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Virginia Tech knows you’re not talking about their team. That only adds fuel

Virginia Tech guard Georgia Amoore celebrates after the Hokies defeated Tennessee in the Sweet 16 of the 2023 NCAA women's basketball tournament (Kirby Lee/USA TODAY Sports)

Virginia Tech might have a “No. 1” next to its name for the 2023 NCAA women’s basketball tournament, but junior guard Georgia Amoore doesn’t think the Hokies have been getting enough love.

“I didn’t see a lot of positive stuff about us on social media, so that was a huge factor to it,” Amoore told ESPN’s Holly Rowe after scoring a career-high 29 points in Virginia Tech’s 73-64 win over Tennessee in the Sweet 16.

Head coach Kenny Brooks shared a similar sentiment ahead of his team’s Sweet 16 matchup. When asked how Virginia Tech was handling its status as the “favorite” against a storied program like Tennessee, he replied, “Favored by who? If you listen to the analysts, nobody’s favoring us.”

Brooks continued, calling out ESPN: “Heck, they gave us Andraya Carter, who is a Tennessee grad. She’s doing the game. And Rebecca Lobo is lurking around. She’s a UConn grad. So, no one’s picking us.”

Granted, it’s been a breakthrough season for Virginia Tech, which won its first ACC championship to earn a No. 1 seed in the 2023 NCAA tournament, another first. On Monday night, the Hokies will play in the Elite Eight, the deepest NCAA tournament run in program history. They tip off against No. 3 Ohio State at 9 p.m. ET on ESPN.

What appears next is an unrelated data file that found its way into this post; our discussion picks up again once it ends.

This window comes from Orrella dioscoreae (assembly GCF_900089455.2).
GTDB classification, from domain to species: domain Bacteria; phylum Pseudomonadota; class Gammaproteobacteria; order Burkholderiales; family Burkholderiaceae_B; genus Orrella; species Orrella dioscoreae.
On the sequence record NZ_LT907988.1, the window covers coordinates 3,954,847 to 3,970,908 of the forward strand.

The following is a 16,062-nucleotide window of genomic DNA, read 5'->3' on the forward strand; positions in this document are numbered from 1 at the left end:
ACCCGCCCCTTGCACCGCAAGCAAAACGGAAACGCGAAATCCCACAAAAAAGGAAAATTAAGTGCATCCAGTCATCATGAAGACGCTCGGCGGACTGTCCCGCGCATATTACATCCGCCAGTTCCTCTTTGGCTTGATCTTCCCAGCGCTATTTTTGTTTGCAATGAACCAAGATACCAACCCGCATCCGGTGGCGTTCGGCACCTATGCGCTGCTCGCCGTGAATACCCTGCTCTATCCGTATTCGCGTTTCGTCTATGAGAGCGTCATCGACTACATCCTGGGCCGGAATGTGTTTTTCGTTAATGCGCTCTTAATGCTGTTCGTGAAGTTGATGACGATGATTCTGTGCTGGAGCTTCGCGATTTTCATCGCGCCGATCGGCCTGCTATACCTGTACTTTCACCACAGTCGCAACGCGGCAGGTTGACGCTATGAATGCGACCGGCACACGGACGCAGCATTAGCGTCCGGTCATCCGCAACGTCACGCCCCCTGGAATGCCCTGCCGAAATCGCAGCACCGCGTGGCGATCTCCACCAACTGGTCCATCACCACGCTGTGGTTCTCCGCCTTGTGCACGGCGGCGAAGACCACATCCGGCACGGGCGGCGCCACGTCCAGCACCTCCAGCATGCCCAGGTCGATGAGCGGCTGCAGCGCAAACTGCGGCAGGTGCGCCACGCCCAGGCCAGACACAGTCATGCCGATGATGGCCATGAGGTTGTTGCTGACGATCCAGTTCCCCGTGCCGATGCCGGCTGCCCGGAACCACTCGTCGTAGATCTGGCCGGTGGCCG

Brooks has described his players as basketball junkies who read and watch as much about the sport as they can — even when those stories aren’t about them.

“I think they all saw the article that was on ESPN, is this the next chapter of Tennessee and UConn? They didn’t have to say a whole lot, but it just really motivated them and they understand that they belong as well,” Brooks said. “We might not have as much history as those programs, but these kids are helping to build our history with our program.”

“We definitely see it,” senior Elizabeth “Liz” Kitley said of the media’s blindspot. “We talk about it amongst ourselves in a motivating manner and like, if anything, it just fuels us.”

Even though the Virginia Tech might not have the same decorated history as UConn or Tennessee — and the recognition that comes with it — the Hokies understand that this season’s success could be the beginning of a new women’s basketball dynasty.

“They do know the magnitude of what a win would do for our program,” Brooks said.

“If you listen to Liz or Georgia or Cayla King, who’s been with me since the inception of us trying to turn this program around, I want it so bad for them, but they want it so bad for me. We won an ACC championship, and they’re like, ‘I’m so happy for you.’ And I’m like, ‘What do you mean happy for me?'”